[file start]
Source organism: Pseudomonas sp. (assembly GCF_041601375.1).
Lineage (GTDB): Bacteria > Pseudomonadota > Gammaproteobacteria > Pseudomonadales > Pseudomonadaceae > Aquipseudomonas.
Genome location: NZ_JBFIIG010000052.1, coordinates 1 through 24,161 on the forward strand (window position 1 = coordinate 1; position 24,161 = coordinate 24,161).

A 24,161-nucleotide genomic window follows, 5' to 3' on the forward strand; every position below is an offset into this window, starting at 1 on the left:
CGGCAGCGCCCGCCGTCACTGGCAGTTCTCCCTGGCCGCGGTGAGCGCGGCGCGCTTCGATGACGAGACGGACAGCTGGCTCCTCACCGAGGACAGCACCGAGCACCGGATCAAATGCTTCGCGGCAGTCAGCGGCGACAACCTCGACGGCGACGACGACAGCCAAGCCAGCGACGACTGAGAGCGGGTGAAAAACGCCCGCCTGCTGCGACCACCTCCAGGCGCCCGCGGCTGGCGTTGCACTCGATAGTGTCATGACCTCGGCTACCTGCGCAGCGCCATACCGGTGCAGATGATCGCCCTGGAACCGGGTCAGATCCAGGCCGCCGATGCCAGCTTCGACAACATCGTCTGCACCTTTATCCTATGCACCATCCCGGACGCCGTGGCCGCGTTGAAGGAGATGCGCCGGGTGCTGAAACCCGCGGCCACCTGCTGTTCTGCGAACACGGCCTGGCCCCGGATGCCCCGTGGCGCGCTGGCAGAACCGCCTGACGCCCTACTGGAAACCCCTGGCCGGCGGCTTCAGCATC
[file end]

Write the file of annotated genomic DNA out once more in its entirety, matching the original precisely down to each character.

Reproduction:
Source organism: Pseudomonas sp. (assembly GCF_041601375.1).
Lineage (GTDB): Bacteria > Pseudomonadota > Gammaproteobacteria > Pseudomonadales > Pseudomonadaceae > Aquipseudomonas.
Genome location: NZ_JBFIIG010000052.1, coordinates 1 through 24,161 on the forward strand (window position 1 = coordinate 1; position 24,161 = coordinate 24,161).

A 24,161-nucleotide genomic window follows, 5' to 3' on the forward strand; every position below is an offset into this window, starting at 1 on the left:
CGGCAGCGCCCGCCGTCACTGGCAGTTCTCCCTGGCCGCGGTGAGCGCGGCGCGCTTCGATGACGAGACGGACAGCTGGCTCCTCACCGAGGACAGCACCGAGCACCGGATCAAATGCTTCGCGGCAGTCAGCGGCGACAACCTCGACGGCGACGACGACAGCCAAGCCAGCGACGACTGAGAGCGGGTGAAAAACGCCCGCCTGCTGCGACCACCTCCAGGCGCCCGCGGCTGGCGTTGCACTCGATAGTGTCATGACCTCGGCTACCTGCGCAGCGCCATACCGGTGCAGATGATCGCCCTGGAACCGGGTCAGATCCAGGCCGCCGATGCCAGCTTCGACAACATCGTCTGCACCTTTATCCTATGCACCATCCCGGACGCCGTGGCCGCGTTGAAGGAGATGCGCCGGGTGCTGAAACCCGCGGCCACCTGCTGTTCTGCGAACACGGCCTGGCCCCGGATGCCCCGTGGCGCGCTGGCAGAACCGCCTGACGCCCTACTGGAAACCCCTGGCCGGCGGCTTCAGCATC